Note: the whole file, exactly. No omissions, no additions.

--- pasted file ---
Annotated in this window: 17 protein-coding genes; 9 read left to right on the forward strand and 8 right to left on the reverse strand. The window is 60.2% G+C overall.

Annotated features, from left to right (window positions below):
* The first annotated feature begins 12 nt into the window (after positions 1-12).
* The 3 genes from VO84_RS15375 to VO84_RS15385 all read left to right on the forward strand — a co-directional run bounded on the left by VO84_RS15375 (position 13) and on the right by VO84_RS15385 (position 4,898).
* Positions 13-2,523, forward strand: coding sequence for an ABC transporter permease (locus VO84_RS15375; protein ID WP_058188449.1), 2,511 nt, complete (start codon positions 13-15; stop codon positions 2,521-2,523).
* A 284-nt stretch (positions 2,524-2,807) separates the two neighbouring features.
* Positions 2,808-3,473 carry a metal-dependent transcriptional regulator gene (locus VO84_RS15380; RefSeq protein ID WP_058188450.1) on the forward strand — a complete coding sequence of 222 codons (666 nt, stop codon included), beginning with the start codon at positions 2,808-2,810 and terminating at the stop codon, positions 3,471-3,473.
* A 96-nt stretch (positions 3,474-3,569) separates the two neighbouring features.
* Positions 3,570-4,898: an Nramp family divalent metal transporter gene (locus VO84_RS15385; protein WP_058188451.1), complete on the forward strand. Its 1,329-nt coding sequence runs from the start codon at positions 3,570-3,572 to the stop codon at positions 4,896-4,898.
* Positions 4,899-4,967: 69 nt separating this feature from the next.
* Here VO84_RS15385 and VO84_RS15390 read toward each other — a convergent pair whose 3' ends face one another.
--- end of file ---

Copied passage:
Annotated in this window: 17 protein-coding genes; 9 read left to right on the forward strand and 8 right to left on the reverse strand. The window is 60.2% G+C overall.

Annotated features, from left to right (window positions below):
* The first annotated feature begins 12 nt into the window (after positions 1-12).
* The 3 genes from VO84_RS15375 to VO84_RS15385 all read left to right on the forward strand — a co-directional run bounded on the left by VO84_RS15375 (position 13) and on the right by VO84_RS15385 (position 4,898).
* Positions 13-2,523, forward strand: coding sequence for an ABC transporter permease (locus VO84_RS15375; protein ID WP_058188449.1), 2,511 nt, complete (start codon positions 13-15; stop codon positions 2,521-2,523).
* A 284-nt stretch (positions 2,524-2,807) separates the two neighbouring features.
* Positions 2,808-3,473 carry a metal-dependent transcriptional regulator gene (locus VO84_RS15380; RefSeq protein ID WP_058188450.1) on the forward strand — a complete coding sequence of 222 codons (666 nt, stop codon included), beginning with the start codon at positions 2,808-2,810 and terminating at the stop codon, positions 3,471-3,473.
* A 96-nt stretch (positions 3,474-3,569) separates the two neighbouring features.
* Positions 3,570-4,898: an Nramp family divalent metal transporter gene (locus VO84_RS15385; protein WP_058188451.1), complete on the forward strand. Its 1,329-nt coding sequence runs from the start codon at positions 3,570-3,572 to the stop codon at positions 4,896-4,898.
* Positions 4,899-4,967: 69 nt separating this feature from the next.
* Here VO84_RS15385 and VO84_RS15390 read toward each other — a convergent pair whose 3' ends face one another.